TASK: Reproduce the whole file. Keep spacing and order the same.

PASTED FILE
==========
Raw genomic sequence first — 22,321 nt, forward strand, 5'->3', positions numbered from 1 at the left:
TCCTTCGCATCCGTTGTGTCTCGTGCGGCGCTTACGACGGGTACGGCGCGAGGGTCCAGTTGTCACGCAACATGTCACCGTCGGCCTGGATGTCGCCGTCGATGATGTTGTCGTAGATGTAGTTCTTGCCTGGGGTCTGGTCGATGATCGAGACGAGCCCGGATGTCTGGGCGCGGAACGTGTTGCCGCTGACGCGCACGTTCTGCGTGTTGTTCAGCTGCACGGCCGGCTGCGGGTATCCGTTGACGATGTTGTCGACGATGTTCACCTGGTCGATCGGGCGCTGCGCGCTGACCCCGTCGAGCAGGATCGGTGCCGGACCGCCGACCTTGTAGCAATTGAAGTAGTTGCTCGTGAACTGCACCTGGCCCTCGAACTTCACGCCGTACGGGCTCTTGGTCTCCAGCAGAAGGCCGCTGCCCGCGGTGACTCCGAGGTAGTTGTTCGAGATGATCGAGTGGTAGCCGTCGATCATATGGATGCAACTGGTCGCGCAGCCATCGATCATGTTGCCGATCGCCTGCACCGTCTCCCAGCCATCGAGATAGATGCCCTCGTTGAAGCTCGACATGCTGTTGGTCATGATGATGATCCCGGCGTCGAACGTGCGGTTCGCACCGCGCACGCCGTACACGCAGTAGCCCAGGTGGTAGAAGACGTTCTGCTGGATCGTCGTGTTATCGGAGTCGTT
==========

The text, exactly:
Raw genomic sequence first — 22,321 nt, forward strand, 5'->3', positions numbered from 1 at the left:
TCCTTCGCATCCGTTGTGTCTCGTGCGGCGCTTACGACGGGTACGGCGCGAGGGTCCAGTTGTCACGCAACATGTCACCGTCGGCCTGGATGTCGCCGTCGATGATGTTGTCGTAGATGTAGTTCTTGCCTGGGGTCTGGTCGATGATCGAGACGAGCCCGGATGTCTGGGCGCGGAACGTGTTGCCGCTGACGCGCACGTTCTGCGTGTTGTTCAGCTGCACGGCCGGCTGCGGGTATCCGTTGACGATGTTGTCGACGATGTTCACCTGGTCGATCGGGCGCTGCGCGCTGACCCCGTCGAGCAGGATCGGTGCCGGACCGCCGACCTTGTAGCAATTGAAGTAGTTGCTCGTGAACTGCACCTGGCCCTCGAACTTCACGCCGTACGGGCTCTTGGTCTCCAGCAGAAGGCCGCTGCCCGCGGTGACTCCGAGGTAGTTGTTCGAGATGATCGAGTGGTAGCCGTCGATCATATGGATGCAACTGGTCGCGCAGCCATCGATCATGTTGCCGATCGCCTGCACCGTCTCCCAGCCATCGAGATAGATGCCCTCGTTGAAGCTCGACATGCTGTTGGTCATGATGATGATCCCGGCGTCGAACGTGCGGTTCGCACCGCGCACGCCGTACACGCAGTAGCCCAGGTGGTAGAAGACGTTCTGCTGGATCGTCGTGTTATCGGAGTCGTT